Recently I was being my usual sceptical self in a coffeehouse conversation, saying "Everything we humans are aware of is processed by the physical brain, so nobody has ever had a purely spiritual experience."
My companion replied, "But what about near-death experiences? Sometimes people leave their bodies and view them from the outside."
Well, not really, according to a neurophysiologist, Kevin Nelson, who is a leading researcher on NDE's (near-death experiences). A recent issue of New Scientist has an interview with him -- attached as a continuation to this post -- where he states that NDE's are akin to lucid dreaming.
Lucid dreams are among the closest things we know of to an NDE. They are very similar. Brainwave measurements show that lucid dreaming is a conscious state between REM and waking. During REM consciousness, the dorso-lateral prefrontal cortex is turned off. As that's the executive, rational part of the brain, this explains why dreams are so bizarre. But if the dorso-lateral cortex turns on inside a dream, you become aware that you are dreaming. It is like waking up in your dream. When the body is in crisis during an NDE and the brain is slipping from consciousness to unconsciousness, it can get momentarily stuck in a borderland between REM and waking, just like a lucid dream.
Near the end of the interview Nelson talks about the evidence, or rather lack thereof, that consciousness is separable from the physical brain.
You often hear people claim that these experiences happened during minutes when they were declared clinically dead. How could that be?
This is an incredible misconception that has arisen because people use the term "clinical death" when they really mean cardiac arrest. When your heart stops and you lose blood flow, you don't lose consciousness for another 10 seconds and brain damage doesn't occur until 30 minutes after blood flow is reduced by 90 per cent or more. So when experiencing an NDE, you are not dead.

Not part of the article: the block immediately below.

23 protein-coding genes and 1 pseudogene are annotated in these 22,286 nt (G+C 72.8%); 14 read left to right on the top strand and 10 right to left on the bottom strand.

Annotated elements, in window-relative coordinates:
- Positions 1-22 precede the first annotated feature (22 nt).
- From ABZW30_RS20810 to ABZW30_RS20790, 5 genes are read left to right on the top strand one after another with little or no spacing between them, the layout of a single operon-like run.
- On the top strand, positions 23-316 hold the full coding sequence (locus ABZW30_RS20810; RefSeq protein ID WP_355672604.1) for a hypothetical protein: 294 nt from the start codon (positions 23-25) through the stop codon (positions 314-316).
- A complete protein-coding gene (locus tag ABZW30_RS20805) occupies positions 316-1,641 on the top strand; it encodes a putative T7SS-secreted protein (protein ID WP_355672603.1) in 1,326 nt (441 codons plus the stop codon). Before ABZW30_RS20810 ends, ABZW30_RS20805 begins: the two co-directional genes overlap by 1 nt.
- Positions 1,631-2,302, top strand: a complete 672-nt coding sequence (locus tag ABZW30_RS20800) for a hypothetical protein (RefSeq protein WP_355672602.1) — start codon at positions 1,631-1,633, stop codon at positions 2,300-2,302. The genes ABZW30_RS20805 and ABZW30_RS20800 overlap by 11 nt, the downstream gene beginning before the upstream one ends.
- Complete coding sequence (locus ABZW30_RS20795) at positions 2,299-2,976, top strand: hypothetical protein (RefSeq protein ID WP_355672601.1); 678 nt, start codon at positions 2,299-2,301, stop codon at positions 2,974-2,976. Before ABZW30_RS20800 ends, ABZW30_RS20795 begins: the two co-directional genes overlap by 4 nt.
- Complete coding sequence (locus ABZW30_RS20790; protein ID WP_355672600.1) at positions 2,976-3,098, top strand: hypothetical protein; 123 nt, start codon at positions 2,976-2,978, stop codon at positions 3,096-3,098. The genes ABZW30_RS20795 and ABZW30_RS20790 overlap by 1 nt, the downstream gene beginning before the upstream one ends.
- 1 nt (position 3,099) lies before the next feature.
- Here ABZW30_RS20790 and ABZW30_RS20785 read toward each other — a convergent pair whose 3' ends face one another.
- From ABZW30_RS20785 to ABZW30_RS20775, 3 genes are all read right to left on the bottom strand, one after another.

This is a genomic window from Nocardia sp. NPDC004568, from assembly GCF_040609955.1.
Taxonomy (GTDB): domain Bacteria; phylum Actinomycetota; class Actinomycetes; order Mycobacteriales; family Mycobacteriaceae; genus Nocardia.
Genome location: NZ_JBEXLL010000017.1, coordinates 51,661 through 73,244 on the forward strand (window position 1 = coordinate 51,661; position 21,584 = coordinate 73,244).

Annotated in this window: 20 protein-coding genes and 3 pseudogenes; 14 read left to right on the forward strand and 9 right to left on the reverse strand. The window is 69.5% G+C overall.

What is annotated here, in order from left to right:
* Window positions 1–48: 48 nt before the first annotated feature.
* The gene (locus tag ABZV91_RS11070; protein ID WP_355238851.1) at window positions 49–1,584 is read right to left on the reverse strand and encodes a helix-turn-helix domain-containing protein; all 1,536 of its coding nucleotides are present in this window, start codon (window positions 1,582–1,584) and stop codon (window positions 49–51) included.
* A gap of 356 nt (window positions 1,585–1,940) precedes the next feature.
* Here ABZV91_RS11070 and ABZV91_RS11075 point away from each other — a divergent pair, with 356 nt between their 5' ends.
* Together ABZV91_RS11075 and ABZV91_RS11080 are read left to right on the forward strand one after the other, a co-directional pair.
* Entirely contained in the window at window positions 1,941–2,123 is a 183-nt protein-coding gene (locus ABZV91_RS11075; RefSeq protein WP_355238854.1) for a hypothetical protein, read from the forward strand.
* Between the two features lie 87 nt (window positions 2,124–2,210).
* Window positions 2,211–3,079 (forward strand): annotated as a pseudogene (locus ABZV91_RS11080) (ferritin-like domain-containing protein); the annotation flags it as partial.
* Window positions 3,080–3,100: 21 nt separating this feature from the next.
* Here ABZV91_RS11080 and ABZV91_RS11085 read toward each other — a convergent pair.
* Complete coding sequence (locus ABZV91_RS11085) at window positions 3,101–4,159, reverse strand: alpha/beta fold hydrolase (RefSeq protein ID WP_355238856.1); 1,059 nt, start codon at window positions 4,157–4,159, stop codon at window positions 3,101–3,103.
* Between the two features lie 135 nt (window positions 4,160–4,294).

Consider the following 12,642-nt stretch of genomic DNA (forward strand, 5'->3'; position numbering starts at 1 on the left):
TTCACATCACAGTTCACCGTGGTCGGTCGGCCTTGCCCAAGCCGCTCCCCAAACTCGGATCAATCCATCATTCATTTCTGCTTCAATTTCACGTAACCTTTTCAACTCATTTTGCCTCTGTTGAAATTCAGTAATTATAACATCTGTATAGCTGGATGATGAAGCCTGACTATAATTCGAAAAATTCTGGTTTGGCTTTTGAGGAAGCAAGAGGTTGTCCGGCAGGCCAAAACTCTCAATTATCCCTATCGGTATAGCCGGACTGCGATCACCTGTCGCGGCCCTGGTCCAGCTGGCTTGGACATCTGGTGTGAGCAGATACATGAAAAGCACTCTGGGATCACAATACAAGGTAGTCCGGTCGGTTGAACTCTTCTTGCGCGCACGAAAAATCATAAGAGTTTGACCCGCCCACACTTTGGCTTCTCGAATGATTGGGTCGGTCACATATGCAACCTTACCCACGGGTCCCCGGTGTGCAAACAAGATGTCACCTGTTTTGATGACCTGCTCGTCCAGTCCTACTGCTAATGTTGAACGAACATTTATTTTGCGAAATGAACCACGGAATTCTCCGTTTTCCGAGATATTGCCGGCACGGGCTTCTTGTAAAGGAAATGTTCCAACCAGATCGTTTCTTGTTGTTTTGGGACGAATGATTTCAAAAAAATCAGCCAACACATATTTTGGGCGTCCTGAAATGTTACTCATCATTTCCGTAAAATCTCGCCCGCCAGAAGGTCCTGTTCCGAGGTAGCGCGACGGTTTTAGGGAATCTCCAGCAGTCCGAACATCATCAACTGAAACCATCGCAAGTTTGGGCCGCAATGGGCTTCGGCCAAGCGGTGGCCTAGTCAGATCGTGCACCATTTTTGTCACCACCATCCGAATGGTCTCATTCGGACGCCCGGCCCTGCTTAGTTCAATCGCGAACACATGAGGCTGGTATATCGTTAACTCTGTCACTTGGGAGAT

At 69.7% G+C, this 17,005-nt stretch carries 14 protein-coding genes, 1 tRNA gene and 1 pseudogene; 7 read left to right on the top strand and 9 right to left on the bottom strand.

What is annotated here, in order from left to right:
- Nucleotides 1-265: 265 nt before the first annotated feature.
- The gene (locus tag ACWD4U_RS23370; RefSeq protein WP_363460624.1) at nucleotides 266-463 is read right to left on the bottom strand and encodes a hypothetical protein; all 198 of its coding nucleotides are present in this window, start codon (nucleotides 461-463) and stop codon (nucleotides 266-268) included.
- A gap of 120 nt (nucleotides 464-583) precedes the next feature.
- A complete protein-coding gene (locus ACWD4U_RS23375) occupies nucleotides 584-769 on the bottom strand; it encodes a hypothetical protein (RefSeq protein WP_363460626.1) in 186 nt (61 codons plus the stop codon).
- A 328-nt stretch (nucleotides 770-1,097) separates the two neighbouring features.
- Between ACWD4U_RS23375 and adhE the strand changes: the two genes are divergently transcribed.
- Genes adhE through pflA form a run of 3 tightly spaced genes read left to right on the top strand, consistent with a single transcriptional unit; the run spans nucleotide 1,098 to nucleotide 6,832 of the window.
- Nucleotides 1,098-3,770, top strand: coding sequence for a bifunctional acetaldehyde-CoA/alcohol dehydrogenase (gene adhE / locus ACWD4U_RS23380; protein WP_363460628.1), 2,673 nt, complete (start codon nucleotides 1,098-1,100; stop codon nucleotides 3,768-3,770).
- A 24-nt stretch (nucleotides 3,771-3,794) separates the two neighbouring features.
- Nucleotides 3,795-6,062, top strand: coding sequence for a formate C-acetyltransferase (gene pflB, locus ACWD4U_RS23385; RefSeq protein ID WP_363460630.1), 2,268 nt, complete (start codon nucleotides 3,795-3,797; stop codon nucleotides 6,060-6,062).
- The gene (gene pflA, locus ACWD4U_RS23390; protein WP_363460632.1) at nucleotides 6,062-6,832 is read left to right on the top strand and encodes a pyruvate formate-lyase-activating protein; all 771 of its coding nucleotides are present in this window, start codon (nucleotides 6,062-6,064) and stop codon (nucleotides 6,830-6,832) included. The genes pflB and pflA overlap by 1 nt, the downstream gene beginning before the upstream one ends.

People like to say that these experiences are proof that consciousness can exist outside the brain, like a soul that lives after death. I hope that is true, but it is a matter of faith; there is no evidence for that. People who claim otherwise are using false science to engender false hope and I think that is misleading and ultimately cruel.
Absolutely. And if it is misleading and cruel to use false science to engender false hope, doesn't this also apply to false spirituality, false religion, and false mysticism?
Like Nelson, I too hope that some part of us lives on after death. However, hope isn't reality; belief isn't truth. While I'm alive I'd rather live honestly, facing facts as we humans currently best understand them, instead of taking refuge in a fantasy realm.
I've ordered Nelson's book, "The Spiritual Doorway in the Brain: A Neurologist's Search for the God Experience." The way I see it, if there truly is a domain of consciousness beyond the material, it won't be found through means that are demonstrably physical.
So even if someone believes in an other-worldly spirit, soul, heaven, god, or whatever, they should pay attention to what science is learning about so-called "spiritual" experiences -- since if these are produced by the brain, as Nelson considers NDE's to be, they aren't what a seeker of spirit is looking for.
I came across another interview with Nelson that looks to be even more interesting, from a quick read-through of the first part of it. Early on he skillfully defends the following point of view against the interviewer's challenges.
Sure. I think near-death experiences are in the brain and I think that the only experience we can really know about comes from the brain and so I think that my emphasis as a neurologist, of course, is just that. It’s the brain.
Read on for the complete New Scientist interview.